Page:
Improving the gear selection of your Bultaco

by John Somerville

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Does your prized Bultaco mysteriously jump out of gear, find false neutrals or not even select the gear you want (usually in front of your mates)? Poor gear selection can make riding your Bultaco a real pain but can be improved with hopefully a little, or maybe a lot of work. This article covers only the 5-speed models but the information is relevant to all the 4 and 6-speed gearboxes. There can be an individual fault or a combination of several that causes poor gear selection on your Bultaco, it is just a matter of identifying what is wrong – and it is not necessarily the selector mechanism that may be at fault.

Start by carefully checking the clutch, if it is slipping or dragging it can have a detrimental affect on the selection / operation of the gearbox. The clutch cable must be perfectly clean, well lubricated and routed so there are no kinks or tight bends that will cause friction and restrict its movement, resulting in a very heavy clutch and probably difficult gear selection. If necessary replace it with a complete new cable, the new Teflon lined types seem to work very well.

Now check the operation of the clutch: pull in the clutch lever and use a nylon cable tie to keep it hard up against the handlebar, Remove the spark plug and turn over the gearbox using the kick start lever. Check if there is any oscillation of the outer clutch pressure plate and body sprocket (basket) which can cause the clutch plates to grab, resulting in a poorly operating clutch and difficult gear selection.

Now strip the clutch, carefully noting how many turns in the adjusting nuts are on each of the six clutch tension springs, so you can increase or decrease the pressure on re-assembly to cure slipping / grabbing respectively (this does not of course apply to Sherpa’s etc. that use retaining pins on the end of the studs). The outer edge of the adjusting nuts should be no further out than the ends of the studs, if they are turned ~5mm in then the springs have shortened and will need to be replaced, especially if they are not all exactly the same length.
Aftermarket Barnett springs seem to work well, but when ordering specify what bike they are for, I understand that heavier rate springs are available for Pursangs etc.

Note that there are two different length types of metal cups that the clutch springs seat in, occasionally they can be mixed up and you end up with one or more wrong cups in your clutch and the tension on the adjusting nuts not being even. Carefully check the individual clutch plates for warps, uneven wear, breakage, tab damage (where they contact the outer clutch basket and inner clutch hub) and glazing and if necessary replace the plates. I usually find that de-glazing the plates with a wire wheel then facing them with a sheet of 180 grade emery cloth on a sheet of glass to remove any high spots then sand blasting them (to stop slippage) works well, extending the life of a set of plates.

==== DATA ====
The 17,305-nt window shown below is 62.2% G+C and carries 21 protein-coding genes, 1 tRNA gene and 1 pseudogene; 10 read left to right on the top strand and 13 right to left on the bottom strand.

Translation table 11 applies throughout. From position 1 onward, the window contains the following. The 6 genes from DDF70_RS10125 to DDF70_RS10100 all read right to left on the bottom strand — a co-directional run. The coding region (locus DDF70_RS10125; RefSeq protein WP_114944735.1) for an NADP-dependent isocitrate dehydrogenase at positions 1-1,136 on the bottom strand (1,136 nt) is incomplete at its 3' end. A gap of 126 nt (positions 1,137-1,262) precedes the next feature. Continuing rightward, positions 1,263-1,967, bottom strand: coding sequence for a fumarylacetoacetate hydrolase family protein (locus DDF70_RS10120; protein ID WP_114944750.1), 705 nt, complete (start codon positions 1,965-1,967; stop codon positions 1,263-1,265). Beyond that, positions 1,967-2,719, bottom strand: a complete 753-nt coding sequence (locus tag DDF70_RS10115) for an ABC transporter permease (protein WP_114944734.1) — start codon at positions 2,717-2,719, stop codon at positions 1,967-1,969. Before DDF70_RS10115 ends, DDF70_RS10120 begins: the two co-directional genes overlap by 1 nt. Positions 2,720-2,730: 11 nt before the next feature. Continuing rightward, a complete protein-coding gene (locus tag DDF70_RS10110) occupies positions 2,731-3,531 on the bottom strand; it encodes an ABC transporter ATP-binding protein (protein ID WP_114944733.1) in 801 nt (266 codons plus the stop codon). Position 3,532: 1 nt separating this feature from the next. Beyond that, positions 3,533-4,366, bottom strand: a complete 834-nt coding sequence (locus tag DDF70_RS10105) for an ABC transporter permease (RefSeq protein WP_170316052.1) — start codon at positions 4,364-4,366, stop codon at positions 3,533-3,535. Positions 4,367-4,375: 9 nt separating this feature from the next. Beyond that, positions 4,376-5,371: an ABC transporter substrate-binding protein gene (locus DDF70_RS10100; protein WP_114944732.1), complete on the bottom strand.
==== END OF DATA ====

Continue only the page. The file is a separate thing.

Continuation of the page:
Don’t forget the outer thrust plate, it has to be treated like the other clutch plates and be checked for wear and that the thrust bearing is still in perfect condition and alignment. On the later style clutches that use a clutch rod elongation (T-piece or ‘mushroom’) the working face that engages the thrust bearing can become worn and uneven, carefully machine and polish it or replace it. Check the fingers on the outer clutch basket and the splines on the inner clutch hub for indents caused by the clutch plates, if any they must be filed smooth so the clutch plates can freely slide to engage / disengage. In extreme cases of wear (especially when alloy outer baskets are used), the basket and / or hub may have to be replaced.

Don’t forget to check the six studs welded into the inner clutch hub for the clutch springs – they can become loose and need spot welding and machining to fix them securely in place, parallel to each other. If the outer clutch basket and inner hub oscillate when the kick start lever is used to turn over the gearbox main shaft, then the distance bush on the R/H end of the main shaft (directly under the clutch) may be worn unevenly as it is only made from mild steel. I have had to replace quite a lot of these bushes to ensure that the clutch spins truly, but there is another insignificant item that can also cause the clutch to oscillate: the ‘O’ ring between the distance bush and the R/H gearbox main shaft bearing.

I have proved by testing that if this ‘O’ ring is too thick in section then the distance bush will not seat squarely against the gearbox main shaft bearing and the entire clutch will oscillate and you will never be able to correctly adjust the springs so it spins true. If your clutch basket / hub oscillates, remove the ‘O’ ring and refit the clutch basket and hub and turn it over using the kick star lever and you will see what I mean – it should spin true. Try several different thicknesses of ‘O’ rings until you find one that fits correctly.

Make sure you check the clutch push rod for any wear and ensure that the ends are square to the rod where applicable. The rods used on the earlier style engines have the L/H end rounded for the spiral type throw-out mechanism, the latter rods for the vertical clutch operating shaft is square at each end with small rounded indents in the middle for a ball bearing. Both types of throw-out mechanisms need to work smoothly, for obvious reasons: ensure that both types are clean and well greased.

That’s the clutch out of the way, now to check on the selector mechanism itself. Starting from the very outside of the bike, check that the gear lever is firmly bolted to the splines on the selector shaft. This may sound obvious, but I have come across quite a few bikes where the lever was loose, resulting in excessive gear lever travel and poor gear selection. If the splines are badly worn the shaft and / or lever will have to be replaced.